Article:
Five years ago, I wrote Thoughts on Share Repurchases and Capital Allocation which describes the options for management to deploy free cash flow. I came up with the following possible options which are more fully described in the article:

  • Expand current business operations.
  • Pursue business opportunities in adjacent or unrelated areas.
  • Pursue acquisitions.
  • Accumulate cash.
  • Return capital to shareholders. 

Berkshire Hathaway is a conglomerate made up of hundreds of business units, each of which have unique economic characteristics. The conglomerate structure allows free cash flow to move between business units in a tax efficient manner. This is a major advantage. For example, despite management’s many attempts, See’s Candies has been unable to reinvest its prodigious free cash flow to expand the business. Similarly, BNSF has been a provider of cash for Mr. Buffett to allocate to other opportunities. In contrast, Berkshire Hathaway Energy has been able to redeploy all of its free cash flow.

Despite Warren Buffett’s desire to bag “elephants”, opportunities to acquire businesses of a size large enough to “move the needle” have been few and far between in recent years. As a result, cash has accumulated on Berkshire’s balance sheet. In 2018, Berkshire changed its repurchase policy and began to buy back shares and the pace picked up significantly starting in 2020. Between August 2018 and March 2023, Berkshire used $70.5 billion to repurchase shares.

The rest of this article is a discussion of Berkshire’s retained earnings test, as originally formulated in 1983 and as amended in 2010. As we go through this discussion, we should be cognizant of the fact that Berkshire has been returning a significant amount of cash to shareholders over the past five years, an implicit recognition that management has found it difficult to deploy capital in other ways. The fact that Berkshire has accomplished this return of capital via repurchases rather than dividends is an expression of Warren Buffett and Charlie Munger’s view that shares have been trading below intrinsic value, “conservatively determined”.3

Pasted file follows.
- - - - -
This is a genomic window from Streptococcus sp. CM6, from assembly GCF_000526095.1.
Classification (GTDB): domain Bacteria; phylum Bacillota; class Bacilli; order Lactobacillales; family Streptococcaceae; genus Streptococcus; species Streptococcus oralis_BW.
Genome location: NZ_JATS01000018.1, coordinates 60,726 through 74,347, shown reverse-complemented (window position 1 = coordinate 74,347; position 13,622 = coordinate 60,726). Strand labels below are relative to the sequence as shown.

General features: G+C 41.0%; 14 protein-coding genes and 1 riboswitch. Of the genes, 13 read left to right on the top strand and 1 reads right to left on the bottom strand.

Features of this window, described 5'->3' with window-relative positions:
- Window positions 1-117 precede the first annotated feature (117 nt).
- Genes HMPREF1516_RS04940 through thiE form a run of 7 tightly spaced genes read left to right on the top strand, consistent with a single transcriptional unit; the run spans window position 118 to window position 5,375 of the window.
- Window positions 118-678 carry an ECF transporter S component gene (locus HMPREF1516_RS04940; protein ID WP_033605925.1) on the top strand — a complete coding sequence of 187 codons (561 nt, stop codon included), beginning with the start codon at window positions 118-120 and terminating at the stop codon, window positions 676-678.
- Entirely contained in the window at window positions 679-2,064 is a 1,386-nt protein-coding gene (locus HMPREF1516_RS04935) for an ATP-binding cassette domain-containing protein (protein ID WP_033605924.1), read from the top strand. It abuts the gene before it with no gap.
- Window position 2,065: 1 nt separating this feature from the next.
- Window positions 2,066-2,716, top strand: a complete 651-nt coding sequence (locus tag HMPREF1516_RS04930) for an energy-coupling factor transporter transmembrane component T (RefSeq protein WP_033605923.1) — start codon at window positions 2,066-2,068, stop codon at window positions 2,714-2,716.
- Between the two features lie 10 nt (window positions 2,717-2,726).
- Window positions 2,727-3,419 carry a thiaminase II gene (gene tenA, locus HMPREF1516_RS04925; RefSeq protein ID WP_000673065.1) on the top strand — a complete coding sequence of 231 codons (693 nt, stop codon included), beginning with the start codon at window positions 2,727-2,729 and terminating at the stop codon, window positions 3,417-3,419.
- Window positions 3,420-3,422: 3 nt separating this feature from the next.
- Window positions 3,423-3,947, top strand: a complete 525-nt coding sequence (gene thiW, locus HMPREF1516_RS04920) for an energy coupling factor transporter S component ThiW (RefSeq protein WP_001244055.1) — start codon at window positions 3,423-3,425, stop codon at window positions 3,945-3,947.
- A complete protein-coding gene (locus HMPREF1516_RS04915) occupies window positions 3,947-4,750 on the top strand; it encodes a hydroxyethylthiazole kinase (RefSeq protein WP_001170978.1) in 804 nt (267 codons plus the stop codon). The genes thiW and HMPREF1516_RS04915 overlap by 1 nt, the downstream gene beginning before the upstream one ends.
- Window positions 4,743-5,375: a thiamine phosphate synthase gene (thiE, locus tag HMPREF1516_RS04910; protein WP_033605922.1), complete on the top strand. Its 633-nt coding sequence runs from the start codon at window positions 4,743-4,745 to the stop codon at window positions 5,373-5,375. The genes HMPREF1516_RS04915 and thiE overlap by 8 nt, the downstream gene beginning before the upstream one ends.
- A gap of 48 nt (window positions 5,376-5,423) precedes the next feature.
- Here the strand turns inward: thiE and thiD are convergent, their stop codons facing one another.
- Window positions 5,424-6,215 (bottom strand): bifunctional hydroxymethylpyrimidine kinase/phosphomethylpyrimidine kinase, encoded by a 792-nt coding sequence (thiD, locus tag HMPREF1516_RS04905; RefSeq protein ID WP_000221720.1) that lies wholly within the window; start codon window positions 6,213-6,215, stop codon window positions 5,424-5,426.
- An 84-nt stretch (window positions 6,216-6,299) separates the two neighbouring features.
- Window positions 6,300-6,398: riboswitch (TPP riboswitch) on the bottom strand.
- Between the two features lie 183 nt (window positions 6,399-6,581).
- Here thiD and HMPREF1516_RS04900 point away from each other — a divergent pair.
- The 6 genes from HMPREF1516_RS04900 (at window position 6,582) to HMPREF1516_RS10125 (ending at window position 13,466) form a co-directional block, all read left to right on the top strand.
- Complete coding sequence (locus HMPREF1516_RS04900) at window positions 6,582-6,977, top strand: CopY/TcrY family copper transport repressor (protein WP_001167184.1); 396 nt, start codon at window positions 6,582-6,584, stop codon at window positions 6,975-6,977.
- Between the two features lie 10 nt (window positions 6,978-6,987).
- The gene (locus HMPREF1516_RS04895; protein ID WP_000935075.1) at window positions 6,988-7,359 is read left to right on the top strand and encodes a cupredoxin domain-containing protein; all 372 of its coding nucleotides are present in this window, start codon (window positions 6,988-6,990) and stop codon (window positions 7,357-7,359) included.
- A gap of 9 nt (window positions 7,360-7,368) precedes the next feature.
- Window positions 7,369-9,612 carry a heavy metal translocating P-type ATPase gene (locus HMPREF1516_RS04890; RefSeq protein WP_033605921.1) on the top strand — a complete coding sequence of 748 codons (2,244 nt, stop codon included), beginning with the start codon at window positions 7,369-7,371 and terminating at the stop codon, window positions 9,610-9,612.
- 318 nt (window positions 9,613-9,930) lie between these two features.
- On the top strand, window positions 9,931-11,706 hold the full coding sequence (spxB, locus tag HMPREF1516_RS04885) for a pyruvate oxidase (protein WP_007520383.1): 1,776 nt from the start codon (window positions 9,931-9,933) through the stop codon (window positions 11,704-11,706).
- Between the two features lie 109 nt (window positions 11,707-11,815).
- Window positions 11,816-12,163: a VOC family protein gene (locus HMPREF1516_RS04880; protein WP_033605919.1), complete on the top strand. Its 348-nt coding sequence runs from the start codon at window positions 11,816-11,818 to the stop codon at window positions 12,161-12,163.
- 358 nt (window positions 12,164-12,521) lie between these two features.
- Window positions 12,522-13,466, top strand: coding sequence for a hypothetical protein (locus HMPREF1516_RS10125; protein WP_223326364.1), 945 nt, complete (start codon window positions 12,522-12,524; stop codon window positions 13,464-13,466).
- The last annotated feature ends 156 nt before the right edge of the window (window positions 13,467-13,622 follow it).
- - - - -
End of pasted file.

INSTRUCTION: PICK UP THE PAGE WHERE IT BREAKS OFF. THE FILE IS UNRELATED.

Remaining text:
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Berkshire Hathaway’s Retained Earnings Test
  1. For some background on Blue Chip Stamps, I recommend reading my book review of Damn Right! — Behind the Scenes with Berkshire Hathaway Billionaire Charlie Munger. I also discussed Blue Chip in my book review of The Buffalo News: From Butler to Buffett. []
  2. When the Class B shares were offered, Berkshire issued a remarkable statement in a prospectus dated May 9, 1996 indicating that “Mr. Buffett and Mr. Munger believe that Berkshire’s Class A Common Stock is not undervalued at the market price stated above [$33,400]. Neither Mr. Buffett nor Mr. Munger would currently buy Berkshire shares at that price, nor would they recommend that their families or friends do so.” []
  3. See the 2022 annual report, page K-32: “Berkshire’s common stock repurchase program permits Berkshire to repurchase its Class A and Class B shares at any time that Warren Buffett, Berkshire’s Chairman of the Board and Chief Executive Officer, and Charles Munger, Vice Chairman of the Board, believe that the repurchase price is below Berkshire’s intrinsic value, conservatively determined. Repurchases may be in the open market or through privately negotiated transactions.” []